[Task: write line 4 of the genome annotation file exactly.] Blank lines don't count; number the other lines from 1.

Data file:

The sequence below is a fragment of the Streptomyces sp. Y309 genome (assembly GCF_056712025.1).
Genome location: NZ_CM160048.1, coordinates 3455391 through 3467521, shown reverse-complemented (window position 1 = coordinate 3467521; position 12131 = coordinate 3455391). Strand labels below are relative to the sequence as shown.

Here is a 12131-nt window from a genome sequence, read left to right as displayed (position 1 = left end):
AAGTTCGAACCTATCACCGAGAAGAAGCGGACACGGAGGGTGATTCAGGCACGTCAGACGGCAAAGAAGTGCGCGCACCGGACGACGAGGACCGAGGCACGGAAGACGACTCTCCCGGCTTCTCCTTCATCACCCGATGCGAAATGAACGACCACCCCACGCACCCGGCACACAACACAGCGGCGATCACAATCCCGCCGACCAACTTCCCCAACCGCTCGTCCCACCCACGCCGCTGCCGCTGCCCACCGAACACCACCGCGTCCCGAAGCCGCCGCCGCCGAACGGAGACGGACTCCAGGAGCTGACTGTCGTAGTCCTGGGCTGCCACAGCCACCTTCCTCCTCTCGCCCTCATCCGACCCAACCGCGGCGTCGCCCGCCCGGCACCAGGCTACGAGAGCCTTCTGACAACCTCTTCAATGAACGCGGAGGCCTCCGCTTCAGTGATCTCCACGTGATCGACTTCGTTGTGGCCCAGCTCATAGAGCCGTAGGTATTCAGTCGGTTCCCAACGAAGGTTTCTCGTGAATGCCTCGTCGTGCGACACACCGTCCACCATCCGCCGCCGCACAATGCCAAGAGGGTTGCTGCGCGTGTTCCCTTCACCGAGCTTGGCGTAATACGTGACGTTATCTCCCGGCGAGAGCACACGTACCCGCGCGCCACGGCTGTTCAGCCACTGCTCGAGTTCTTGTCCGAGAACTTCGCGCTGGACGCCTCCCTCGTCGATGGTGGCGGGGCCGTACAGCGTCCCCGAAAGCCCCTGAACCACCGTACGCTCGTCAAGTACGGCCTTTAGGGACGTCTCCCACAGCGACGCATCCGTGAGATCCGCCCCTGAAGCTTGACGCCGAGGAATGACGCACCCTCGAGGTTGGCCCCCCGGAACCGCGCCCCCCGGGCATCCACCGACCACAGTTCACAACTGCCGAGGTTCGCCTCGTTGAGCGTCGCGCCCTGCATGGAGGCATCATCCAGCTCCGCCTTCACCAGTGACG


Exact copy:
AAGTTCGAACCTATCACCGAGAAGAAGCGGACACGGAGGGTGATTCAGGCACGTCAGACGGCAAAGAAGTGCGCGCACCGGACGACGAGGACCGAGGCACGGAAGACGACTCTCCCGGCTTCTCCTTCATCACCCGATGCGAAATGAACGACCACCCCACGCACCCGGCACACAACACAGCGGCGATCACAATCCCGCCGACCAACTTCCCCAACCGCTCGTCCCACCCACGCCGCTGCCGCTGCCCACCGAACACCACCGCGTCCCGAAGCCGCCGCCGCCGAACGGAGACGGACTCCAGGAGCTGACTGTCGTAGTCCTGGGCTGCCACAGCCACCTTCCTCCTCTCGCCCTCATCCGACCCAACCGCGGCGTCGCCCGCCCGGCACCAGGCTACGAGAGCCTTCTGACAACCTCTTCAATGAACGCGGAGGCCTCCGCTTCAGTGATCTCCACGTGATCGACTTCGTTGTGGCCCAGCTCATAGAGCCGTAGGTATTCAGTCGGTTCCCAACGAAGGTTTCTCGTGAATGCCTCGTCGTGCGACACACCGTCCACCATCCGCCGCCGCACAATGCCAAGAGGGTTGCTGCGCGTGTTCCCTTCACCGAGCTTGGCGTAATACGTGACGTTATCTCCCGGCGAGAGCACACGTACCCGCGCGCCACGGCTGTTCAGCCACTGCTCGAGTTCTTGTCCGAGAACTTCGCGCTGGACGCCTCCCTCGTCGATGGTGGCGGGGCCGTACAGCGTCCCCGAAAGCCCCTGAACCACCGTACGCTCGTCAAGTACGGCCTTTAGGGACGTCTCCCACAGCGACGCATCCGTGAGATCCGCCCCTGAAGCTTGACGCCGAGGAATGACGCACCCTCGAGGTTGGCCCCCCGGAACCGCGCCCCCCGGGCATCCACCGACCACAGTTCACAACTGCCGAGGTTCGCCTCGTTGAGCGTCGCGCCCTGCATGGAGGCATCATCCAGCTCCGCCTTCACCAGTGACG